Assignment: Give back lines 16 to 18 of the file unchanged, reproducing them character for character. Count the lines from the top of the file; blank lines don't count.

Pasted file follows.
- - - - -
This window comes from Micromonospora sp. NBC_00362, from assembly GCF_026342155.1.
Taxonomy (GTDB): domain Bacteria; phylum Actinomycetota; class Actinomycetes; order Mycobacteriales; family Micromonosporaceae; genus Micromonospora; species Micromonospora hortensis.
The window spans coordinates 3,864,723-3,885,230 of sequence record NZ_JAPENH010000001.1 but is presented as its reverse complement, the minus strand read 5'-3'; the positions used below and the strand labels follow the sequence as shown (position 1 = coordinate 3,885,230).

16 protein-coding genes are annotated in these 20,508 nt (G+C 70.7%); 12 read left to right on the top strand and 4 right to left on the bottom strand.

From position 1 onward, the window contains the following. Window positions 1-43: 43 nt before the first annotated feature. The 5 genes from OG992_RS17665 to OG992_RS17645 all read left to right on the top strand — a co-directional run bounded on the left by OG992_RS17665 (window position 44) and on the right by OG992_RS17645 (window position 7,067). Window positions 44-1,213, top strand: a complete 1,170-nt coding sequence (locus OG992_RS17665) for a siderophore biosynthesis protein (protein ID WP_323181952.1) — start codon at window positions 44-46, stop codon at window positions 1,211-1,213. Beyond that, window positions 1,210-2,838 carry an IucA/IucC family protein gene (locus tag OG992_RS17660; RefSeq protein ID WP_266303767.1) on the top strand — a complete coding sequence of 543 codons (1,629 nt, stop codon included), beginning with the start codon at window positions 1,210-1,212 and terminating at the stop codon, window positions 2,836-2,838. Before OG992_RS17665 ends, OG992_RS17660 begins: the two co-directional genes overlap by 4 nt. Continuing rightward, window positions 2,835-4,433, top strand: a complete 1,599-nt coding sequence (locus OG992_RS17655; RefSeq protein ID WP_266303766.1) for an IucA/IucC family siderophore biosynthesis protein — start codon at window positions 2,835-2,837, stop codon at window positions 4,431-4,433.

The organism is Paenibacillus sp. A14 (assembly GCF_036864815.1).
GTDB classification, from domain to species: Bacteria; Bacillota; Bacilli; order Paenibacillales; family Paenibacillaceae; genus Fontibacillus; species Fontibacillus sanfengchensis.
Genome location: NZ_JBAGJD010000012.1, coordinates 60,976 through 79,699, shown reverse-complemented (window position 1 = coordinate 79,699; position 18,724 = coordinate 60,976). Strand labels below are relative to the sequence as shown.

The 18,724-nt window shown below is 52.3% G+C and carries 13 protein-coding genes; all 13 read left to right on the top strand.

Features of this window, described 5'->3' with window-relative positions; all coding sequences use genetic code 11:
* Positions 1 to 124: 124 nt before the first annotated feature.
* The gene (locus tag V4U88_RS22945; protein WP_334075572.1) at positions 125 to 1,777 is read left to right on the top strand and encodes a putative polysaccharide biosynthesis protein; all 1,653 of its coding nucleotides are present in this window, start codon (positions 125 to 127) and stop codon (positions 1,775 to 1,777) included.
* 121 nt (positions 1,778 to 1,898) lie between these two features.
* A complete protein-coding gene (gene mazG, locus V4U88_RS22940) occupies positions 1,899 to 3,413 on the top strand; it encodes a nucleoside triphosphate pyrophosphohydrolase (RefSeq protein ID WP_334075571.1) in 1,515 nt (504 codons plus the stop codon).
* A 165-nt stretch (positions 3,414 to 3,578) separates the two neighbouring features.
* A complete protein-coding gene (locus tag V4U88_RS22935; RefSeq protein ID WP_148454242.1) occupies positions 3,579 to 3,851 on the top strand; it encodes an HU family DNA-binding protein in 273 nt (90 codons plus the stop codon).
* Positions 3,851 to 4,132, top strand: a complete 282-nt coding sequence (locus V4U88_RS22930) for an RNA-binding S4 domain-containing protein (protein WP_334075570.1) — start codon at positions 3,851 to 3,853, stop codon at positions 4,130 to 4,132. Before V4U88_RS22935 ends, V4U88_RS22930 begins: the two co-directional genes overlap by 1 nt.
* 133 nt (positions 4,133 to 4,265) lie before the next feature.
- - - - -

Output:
* A complete protein-coding gene (locus tag V4U88_RS22935; RefSeq protein ID WP_148454242.1) occupies positions 3,579 to 3,851 on the top strand; it encodes an HU family DNA-binding protein in 273 nt (90 codons plus the stop codon).
* Positions 3,851 to 4,132, top strand: a complete 282-nt coding sequence (locus V4U88_RS22930) for an RNA-binding S4 domain-containing protein (protein WP_334075570.1) — start codon at positions 3,851 to 3,853, stop codon at positions 4,130 to 4,132. Before V4U88_RS22935 ends, V4U88_RS22930 begins: the two co-directional genes overlap by 1 nt.
* 133 nt (positions 4,133 to 4,265) lie before the next feature.